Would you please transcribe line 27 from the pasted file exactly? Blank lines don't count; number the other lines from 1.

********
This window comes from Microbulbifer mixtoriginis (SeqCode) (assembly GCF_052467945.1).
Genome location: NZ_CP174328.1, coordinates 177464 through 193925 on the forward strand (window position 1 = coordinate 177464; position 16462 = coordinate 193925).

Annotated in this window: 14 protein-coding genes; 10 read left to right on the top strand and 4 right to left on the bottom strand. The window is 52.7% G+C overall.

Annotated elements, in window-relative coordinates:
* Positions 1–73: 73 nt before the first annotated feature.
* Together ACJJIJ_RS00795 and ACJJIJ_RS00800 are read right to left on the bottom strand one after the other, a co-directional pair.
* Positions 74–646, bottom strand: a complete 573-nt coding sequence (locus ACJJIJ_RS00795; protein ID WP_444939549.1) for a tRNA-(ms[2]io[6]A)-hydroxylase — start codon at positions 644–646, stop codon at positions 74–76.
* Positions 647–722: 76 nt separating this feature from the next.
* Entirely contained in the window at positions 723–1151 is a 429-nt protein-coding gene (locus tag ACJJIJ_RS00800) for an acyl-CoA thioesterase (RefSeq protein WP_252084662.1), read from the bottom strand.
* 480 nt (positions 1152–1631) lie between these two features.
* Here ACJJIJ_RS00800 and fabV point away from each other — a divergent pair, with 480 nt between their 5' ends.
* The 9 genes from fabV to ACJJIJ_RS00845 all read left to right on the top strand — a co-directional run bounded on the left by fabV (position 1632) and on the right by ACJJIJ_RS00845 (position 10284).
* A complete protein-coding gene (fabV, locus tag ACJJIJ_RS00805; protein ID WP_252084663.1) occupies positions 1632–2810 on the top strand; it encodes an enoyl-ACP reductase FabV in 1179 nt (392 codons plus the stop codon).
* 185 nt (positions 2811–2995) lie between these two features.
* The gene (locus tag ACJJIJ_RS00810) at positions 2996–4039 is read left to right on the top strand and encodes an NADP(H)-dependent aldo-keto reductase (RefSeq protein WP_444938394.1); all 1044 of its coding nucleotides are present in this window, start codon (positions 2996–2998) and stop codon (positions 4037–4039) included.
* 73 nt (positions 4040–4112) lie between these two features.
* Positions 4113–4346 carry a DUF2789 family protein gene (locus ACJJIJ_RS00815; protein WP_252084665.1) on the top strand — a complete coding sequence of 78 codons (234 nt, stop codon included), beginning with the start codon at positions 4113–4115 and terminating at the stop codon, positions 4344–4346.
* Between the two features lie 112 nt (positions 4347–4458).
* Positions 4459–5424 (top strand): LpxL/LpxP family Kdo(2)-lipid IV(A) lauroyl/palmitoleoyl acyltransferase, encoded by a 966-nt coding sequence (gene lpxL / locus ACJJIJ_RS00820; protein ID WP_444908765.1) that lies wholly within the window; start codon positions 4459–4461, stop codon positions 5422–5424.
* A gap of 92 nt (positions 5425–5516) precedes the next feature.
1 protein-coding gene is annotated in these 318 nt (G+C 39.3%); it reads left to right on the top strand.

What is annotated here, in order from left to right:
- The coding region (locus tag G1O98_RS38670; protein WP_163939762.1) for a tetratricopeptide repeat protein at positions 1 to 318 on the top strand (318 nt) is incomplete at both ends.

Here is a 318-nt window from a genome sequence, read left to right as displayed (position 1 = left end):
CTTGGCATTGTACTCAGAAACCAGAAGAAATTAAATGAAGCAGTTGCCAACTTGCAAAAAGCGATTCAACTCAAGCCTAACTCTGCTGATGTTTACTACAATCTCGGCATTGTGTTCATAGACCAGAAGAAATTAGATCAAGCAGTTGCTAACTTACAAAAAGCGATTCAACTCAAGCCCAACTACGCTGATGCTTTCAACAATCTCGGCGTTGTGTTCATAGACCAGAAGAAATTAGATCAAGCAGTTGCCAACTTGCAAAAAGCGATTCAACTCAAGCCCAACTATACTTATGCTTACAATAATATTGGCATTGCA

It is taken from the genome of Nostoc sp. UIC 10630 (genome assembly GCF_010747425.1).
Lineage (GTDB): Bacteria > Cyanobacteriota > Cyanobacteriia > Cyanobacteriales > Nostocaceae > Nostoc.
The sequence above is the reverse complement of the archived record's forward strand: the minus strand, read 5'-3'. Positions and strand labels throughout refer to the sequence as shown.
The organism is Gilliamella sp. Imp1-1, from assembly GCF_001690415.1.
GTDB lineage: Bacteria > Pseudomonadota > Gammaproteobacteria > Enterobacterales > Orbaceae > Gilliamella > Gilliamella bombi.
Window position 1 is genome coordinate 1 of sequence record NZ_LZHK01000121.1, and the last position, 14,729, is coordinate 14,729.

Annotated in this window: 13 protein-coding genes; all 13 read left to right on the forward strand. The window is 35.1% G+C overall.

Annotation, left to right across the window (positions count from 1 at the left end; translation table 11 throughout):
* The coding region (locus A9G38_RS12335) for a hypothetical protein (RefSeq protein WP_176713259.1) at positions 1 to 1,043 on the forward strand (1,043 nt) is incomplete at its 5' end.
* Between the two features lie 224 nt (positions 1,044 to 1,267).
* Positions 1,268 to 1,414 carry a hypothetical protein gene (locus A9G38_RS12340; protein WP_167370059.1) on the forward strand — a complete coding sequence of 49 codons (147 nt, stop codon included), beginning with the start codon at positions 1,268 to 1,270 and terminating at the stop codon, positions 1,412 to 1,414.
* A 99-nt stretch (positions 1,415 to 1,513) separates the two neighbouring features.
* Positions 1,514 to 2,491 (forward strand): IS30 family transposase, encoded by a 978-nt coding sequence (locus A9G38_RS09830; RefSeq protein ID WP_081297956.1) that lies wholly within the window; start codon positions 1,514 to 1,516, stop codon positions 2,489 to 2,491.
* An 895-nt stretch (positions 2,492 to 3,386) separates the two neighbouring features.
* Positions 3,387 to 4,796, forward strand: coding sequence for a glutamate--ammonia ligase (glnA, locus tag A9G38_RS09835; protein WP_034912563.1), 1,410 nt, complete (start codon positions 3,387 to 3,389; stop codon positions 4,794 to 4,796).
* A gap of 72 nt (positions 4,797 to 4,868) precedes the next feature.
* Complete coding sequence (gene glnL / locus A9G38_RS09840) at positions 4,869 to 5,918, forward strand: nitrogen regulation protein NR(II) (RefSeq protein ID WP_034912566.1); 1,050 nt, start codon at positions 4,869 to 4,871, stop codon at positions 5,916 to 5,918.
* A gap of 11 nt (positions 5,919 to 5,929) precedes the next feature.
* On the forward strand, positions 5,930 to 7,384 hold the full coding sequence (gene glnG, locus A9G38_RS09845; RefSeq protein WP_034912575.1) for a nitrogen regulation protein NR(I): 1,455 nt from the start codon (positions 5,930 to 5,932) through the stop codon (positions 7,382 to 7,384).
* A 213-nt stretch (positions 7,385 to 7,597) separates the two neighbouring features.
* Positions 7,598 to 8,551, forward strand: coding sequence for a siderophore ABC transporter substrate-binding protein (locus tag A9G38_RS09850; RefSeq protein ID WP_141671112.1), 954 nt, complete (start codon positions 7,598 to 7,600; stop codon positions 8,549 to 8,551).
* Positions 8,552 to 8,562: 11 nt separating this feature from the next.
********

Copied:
Lineage (GTDB): Bacteria > Cyanobacteriota > Cyanobacteriia > Cyanobacteriales > Nostocaceae > Nostoc.